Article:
If you don't make mistakes and you're never wrong, you can claim infallibility. (You're going to have to own up to self-deception, too, because, well, humans make mistakes.)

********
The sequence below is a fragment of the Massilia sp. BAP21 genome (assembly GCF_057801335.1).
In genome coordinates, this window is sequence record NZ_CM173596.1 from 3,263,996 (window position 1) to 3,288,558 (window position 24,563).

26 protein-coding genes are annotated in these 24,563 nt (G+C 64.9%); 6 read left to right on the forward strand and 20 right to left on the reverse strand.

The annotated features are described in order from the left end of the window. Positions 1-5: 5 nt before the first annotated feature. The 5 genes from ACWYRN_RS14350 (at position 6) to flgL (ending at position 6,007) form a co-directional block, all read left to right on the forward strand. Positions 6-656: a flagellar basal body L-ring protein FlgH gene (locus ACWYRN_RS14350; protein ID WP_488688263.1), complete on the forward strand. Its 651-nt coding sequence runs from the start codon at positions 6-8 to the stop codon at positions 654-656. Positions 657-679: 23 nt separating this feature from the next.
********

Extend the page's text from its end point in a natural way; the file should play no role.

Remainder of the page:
If you're convinced of the infallibility of your sense of direction, you won't worry at all when you're deep in the dark woods at night and your flashlight dies. Maybe you’ll get out of the woods, but human infallibility usually doesn’t last. You may buy into your economics professor's image of infallibility until he comes to class with mismatched socks and toothpaste on his forehead. Infallibility comes from the Latin fallere, "deceive," and with infallibility, you can't be deceived.